The Spanish competition authority has launched a wide-ranging investigation to decide if Amazon’s rapidly expanding fulfilment service should be legally defined as a postal service.
The Comisión Nacional de los Mercados y la Competencia (CNMC), which regulates the postal sector, announced yesterday that it has agreed to open a case “to determine if Amazon satisfies the requirements to be considered a postal operator”. The investigation could take up to three months.
“The Directorate of Transport and the Postal Sector believes that there are indications that, in its e-commerce activity, Amazon provides services that may be considered postal services,” it stated.
The CNMC said the investigation will take into account “the characteristics of the shipments that it manages, the activities involved in said shipments, the legal relationship it maintains with freelancers who distribute its parcels and with third-party parcel delivery companies, the management of their self-service lockers, and others”.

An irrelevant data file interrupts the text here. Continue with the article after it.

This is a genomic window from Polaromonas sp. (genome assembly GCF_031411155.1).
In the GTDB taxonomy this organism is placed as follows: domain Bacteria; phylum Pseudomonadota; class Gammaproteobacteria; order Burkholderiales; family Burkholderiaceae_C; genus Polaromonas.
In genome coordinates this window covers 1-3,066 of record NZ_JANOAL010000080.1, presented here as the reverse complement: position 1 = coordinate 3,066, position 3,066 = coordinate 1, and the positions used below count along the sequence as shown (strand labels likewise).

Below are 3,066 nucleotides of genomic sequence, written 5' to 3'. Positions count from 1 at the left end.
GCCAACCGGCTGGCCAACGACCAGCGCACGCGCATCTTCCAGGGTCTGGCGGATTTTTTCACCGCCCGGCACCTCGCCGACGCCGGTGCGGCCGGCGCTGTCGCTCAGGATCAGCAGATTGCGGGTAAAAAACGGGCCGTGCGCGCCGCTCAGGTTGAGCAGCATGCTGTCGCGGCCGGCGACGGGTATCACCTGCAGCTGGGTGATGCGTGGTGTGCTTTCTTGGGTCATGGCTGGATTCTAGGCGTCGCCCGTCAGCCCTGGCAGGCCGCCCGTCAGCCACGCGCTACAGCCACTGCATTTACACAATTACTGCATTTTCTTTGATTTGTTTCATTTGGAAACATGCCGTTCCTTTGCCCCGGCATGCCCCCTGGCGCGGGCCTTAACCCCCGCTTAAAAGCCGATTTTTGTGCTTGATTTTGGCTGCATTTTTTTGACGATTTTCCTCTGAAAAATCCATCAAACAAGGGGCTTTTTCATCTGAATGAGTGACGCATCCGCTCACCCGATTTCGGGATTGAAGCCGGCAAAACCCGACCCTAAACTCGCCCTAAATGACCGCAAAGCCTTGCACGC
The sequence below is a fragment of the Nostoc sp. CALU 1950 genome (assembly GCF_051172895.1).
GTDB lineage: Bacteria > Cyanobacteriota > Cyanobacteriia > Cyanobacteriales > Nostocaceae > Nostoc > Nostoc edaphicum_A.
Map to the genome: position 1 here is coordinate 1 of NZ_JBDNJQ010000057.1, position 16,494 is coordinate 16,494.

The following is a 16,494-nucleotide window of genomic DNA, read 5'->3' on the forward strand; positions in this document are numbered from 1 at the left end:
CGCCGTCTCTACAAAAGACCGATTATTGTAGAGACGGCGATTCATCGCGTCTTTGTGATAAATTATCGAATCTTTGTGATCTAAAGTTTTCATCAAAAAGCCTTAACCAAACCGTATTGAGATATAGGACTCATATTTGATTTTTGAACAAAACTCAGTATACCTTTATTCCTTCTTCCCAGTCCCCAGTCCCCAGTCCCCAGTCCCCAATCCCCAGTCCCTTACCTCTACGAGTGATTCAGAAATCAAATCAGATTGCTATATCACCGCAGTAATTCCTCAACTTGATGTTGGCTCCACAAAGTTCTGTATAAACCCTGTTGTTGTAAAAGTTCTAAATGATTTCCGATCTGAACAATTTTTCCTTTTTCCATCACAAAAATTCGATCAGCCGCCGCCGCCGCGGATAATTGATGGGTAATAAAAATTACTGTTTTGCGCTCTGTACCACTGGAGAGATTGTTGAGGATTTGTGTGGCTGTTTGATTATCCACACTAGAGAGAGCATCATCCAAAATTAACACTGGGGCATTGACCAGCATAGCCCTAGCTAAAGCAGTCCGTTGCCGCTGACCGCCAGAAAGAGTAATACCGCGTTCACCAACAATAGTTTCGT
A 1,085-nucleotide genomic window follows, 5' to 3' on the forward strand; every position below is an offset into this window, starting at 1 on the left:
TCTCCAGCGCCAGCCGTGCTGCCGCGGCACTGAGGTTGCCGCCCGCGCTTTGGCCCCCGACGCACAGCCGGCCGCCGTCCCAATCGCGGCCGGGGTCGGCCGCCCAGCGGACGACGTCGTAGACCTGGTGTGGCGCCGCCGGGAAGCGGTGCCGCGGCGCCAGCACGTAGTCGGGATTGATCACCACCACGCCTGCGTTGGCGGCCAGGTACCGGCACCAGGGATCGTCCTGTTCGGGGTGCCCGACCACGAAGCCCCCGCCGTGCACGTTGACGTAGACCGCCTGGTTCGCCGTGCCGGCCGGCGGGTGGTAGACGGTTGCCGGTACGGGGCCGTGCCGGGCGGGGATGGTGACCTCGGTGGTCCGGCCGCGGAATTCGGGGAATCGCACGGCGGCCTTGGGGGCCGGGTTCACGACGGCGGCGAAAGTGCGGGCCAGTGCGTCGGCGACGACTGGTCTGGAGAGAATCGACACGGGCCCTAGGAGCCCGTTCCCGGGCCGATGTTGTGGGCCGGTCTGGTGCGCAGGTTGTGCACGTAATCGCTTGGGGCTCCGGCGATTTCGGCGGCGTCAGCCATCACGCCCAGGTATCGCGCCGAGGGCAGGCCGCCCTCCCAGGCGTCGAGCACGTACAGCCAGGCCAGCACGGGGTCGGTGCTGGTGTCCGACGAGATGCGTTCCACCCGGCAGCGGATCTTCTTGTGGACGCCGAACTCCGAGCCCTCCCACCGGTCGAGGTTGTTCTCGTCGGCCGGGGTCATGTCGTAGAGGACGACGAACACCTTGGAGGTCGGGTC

Under the Spanish postal law from 2013, postal operators have to ensure confidentiality of postal communications, observe laws to protect the rights of workers and users, and comply with regulations involving tax or immigration matters, the authority noted.
Amazon has been expanding its logistics activities in Spain rapidly over the last few years. Its network includes two large fulfilment centres, five regional logistics centres, at least a dozen local delivery stations for final-mile deliveries and two urban logistics centres in Madrid and Barcelona for same-day Prime Now deliveries. The next major facility will be a 55,000 sqm regional logistics centre close to Murcia Airport in south-east Spain, according to recent Spanish media reports.